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Jewish Democrats seek funding for NJ race
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Jewish Democrats seek funding for NJ race

Gov. Jon Corzine, left, joins Sen. Frank Lautenberg at a breakfast meeting of the National Jewish Democratic Council in New Brunswick before the 2008 presidential election.
Gov. Jon Corzine, left, joins Sen. Frank Lautenberg at a breakfast meeting of the National Jewish Democratic Council in New Brunswick before the 2008 presidential election.

The National Jewish Democratic Council is launching some last-minute fund-raising aimed at boosting the reelection campaign of Gov. Jon Corzine.

The outreach group is planning a dessert reception with Corzine’s running mate for lieutenant governor, State Sen. Loretta Weinberg (Dist. 37) on Monday, Oct. 12, at the Wilentz, Goldman & Spitzer law firm in Woodbridge.

On Oct. 1, NJDC’s political director, Linda Berg, made an e-mail appeal for funds to expand its direct-mail efforts in New Jersey and Virginia, setting a target of $60,000 for Oct. 5.

“We were pleased,” Berg told NJ Jewish News on Monday. “I’ve been told I should never talk numbers, but we did very well, and I’m very happy.”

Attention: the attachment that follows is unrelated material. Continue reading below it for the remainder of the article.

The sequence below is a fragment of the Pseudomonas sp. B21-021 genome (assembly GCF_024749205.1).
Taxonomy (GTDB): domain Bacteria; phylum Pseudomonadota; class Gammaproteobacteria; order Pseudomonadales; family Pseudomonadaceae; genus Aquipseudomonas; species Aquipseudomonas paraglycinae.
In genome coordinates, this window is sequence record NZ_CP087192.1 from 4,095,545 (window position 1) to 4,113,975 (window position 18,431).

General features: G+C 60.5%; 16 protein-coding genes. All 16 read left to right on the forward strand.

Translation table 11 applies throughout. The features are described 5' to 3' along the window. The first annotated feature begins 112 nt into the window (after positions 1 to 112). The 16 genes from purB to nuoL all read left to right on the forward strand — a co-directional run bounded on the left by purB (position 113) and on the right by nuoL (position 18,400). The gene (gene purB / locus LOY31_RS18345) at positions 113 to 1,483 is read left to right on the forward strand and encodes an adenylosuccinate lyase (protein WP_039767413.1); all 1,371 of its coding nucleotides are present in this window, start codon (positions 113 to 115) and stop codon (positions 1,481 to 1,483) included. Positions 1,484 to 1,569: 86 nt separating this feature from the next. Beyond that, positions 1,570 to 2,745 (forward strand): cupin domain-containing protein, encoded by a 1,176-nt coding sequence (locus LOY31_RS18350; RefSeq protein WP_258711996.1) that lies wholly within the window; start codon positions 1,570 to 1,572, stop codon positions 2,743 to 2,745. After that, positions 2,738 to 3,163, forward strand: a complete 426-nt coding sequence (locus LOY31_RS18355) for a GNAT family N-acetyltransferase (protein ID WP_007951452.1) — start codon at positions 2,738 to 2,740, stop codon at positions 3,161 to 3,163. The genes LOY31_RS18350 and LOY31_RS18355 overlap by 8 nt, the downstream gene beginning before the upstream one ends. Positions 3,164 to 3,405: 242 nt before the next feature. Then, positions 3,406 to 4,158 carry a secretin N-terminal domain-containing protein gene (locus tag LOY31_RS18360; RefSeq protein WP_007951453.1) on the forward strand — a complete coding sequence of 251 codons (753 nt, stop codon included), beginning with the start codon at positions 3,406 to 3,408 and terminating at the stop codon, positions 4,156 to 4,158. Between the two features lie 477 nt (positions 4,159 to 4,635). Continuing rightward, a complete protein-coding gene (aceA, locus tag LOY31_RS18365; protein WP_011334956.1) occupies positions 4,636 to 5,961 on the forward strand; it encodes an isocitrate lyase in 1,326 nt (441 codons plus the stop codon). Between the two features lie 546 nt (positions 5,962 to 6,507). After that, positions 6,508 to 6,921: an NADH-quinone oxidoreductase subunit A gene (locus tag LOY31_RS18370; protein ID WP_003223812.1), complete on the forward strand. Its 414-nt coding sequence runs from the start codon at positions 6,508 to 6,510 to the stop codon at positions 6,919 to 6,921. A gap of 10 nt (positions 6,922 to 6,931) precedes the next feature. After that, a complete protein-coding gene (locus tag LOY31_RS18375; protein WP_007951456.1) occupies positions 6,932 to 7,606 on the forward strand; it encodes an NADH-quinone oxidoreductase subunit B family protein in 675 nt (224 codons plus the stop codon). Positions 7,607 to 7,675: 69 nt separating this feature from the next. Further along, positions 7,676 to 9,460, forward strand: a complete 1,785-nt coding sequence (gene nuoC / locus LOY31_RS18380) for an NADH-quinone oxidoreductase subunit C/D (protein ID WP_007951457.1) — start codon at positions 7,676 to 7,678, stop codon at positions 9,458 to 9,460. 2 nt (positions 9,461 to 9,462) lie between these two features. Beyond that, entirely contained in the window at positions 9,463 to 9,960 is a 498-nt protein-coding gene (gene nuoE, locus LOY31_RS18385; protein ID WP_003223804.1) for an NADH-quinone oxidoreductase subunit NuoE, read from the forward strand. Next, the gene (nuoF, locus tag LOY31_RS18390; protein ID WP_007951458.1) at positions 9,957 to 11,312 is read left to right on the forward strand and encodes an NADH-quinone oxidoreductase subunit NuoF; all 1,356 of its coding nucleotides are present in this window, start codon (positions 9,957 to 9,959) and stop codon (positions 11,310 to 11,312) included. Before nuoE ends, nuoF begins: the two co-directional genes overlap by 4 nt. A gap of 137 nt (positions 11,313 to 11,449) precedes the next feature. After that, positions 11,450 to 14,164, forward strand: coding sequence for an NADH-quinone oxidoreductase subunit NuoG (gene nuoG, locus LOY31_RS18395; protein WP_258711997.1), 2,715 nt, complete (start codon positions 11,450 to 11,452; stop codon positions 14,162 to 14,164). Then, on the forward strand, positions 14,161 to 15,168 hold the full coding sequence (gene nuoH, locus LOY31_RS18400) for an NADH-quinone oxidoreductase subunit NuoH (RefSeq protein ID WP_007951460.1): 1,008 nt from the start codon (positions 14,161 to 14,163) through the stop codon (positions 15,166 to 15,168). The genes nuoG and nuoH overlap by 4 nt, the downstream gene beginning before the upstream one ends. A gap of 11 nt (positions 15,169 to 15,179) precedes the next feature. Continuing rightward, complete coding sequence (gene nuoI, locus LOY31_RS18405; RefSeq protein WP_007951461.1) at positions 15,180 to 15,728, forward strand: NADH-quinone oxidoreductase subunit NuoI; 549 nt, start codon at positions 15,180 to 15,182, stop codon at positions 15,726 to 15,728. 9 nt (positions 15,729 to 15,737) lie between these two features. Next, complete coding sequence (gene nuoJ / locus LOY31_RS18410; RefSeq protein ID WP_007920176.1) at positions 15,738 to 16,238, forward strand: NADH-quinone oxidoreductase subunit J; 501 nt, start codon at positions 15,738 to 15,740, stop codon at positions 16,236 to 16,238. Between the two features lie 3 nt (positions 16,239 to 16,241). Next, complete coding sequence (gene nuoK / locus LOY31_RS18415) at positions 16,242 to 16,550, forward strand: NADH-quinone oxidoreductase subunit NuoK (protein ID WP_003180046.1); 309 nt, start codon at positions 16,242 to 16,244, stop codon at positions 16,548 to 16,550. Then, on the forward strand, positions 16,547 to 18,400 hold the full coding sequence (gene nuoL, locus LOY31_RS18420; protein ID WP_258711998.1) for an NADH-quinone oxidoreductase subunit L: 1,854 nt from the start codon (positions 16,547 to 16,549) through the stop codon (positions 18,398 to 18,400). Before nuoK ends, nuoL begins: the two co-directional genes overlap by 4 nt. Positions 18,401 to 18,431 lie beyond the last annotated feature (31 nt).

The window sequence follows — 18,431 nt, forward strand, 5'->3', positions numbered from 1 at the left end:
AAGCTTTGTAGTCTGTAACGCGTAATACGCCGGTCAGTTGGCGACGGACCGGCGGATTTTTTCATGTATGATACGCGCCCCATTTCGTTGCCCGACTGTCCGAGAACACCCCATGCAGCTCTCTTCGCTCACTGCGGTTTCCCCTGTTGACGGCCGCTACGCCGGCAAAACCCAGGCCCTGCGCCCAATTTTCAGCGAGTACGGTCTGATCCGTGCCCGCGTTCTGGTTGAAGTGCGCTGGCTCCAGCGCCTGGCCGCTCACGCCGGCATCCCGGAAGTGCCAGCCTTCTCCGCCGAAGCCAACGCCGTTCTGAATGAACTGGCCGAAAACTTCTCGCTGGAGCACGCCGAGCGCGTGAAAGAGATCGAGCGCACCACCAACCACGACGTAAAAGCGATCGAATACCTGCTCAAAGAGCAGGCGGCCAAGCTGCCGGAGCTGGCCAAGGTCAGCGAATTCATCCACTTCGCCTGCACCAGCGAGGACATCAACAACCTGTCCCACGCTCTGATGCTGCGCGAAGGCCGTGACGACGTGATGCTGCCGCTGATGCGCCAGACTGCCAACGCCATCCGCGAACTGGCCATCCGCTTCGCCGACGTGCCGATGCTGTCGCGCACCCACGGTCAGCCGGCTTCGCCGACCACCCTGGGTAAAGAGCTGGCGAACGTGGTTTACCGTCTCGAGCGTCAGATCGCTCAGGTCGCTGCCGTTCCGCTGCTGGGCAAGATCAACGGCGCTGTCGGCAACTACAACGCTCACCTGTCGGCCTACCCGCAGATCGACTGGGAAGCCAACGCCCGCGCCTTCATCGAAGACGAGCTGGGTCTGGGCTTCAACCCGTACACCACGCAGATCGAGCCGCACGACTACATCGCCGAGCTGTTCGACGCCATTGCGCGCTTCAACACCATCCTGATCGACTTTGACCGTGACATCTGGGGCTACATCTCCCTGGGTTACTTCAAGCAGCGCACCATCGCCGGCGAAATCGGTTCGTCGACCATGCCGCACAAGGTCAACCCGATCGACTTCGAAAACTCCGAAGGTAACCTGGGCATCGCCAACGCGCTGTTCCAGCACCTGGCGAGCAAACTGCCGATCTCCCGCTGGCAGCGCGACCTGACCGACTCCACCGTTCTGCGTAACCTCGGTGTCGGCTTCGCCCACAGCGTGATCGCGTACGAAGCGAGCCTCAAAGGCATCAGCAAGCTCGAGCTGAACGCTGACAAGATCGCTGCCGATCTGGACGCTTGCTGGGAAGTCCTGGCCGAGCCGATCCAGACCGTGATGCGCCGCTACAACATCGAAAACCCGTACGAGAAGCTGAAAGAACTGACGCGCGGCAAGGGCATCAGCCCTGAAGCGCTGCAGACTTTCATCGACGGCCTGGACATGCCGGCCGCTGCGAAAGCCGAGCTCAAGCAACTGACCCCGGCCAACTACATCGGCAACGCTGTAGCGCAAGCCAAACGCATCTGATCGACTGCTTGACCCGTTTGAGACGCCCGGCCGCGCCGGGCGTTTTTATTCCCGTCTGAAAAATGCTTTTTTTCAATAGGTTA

The fund-raising reflects concern about Jewish swing voters in a close race between Corzine and his Republican challenger, Chris Christie.

“Twenty percent of the Jewish vote…can swing between Republican and Democrat,” said Berg. “We know that this is going to be a close race, and we want to make sure that Jewish voters are educated about issues that Jewish voters care about.”

Those issues, said Berg, include Israel, abortion, gun control, and stem cell research.

“We like it that both candidates support Israel. Israel should not be a wedge issue. But we want Jewish voters to understand the long history Jon Corzine has with the Jewish community and with Israel — how many times he’s been there and how he has encouraged trade,” she said.

“And,” she promptly added, Corzine “has picked a feisty Jewish grandmother to be his running mate. We think that’s very cool.”

Matt Brooks, executive director of the Republican Jewish Coalition, told NJJN he believes Jewish voters are “really feeling the pain of the failures of Corzine’s leadership. The greatest Jewish value is family, as we all know, but under Corzine it is becoming increasingly more expensive to live in New Jersey.”

Brooks said he considers the gubernatorial races in New Jersey and Virginia as “critically important elections,” testing President Barack Obama’s political strength.

Berg disagrees. Even if Corzine is defeated, she said, she believes “it shouldn’t” affect next year’s congressional races or be interpreted as a general Republican resurgence.

“The gubernatorial race hinges on very local issues,” she said. “But the chattering classes make a very big deal over what happens in this off-year and consider it the bellwether of this election cycle. It doesn’t make a lot of logical sense, but what else are they going to talk about?”

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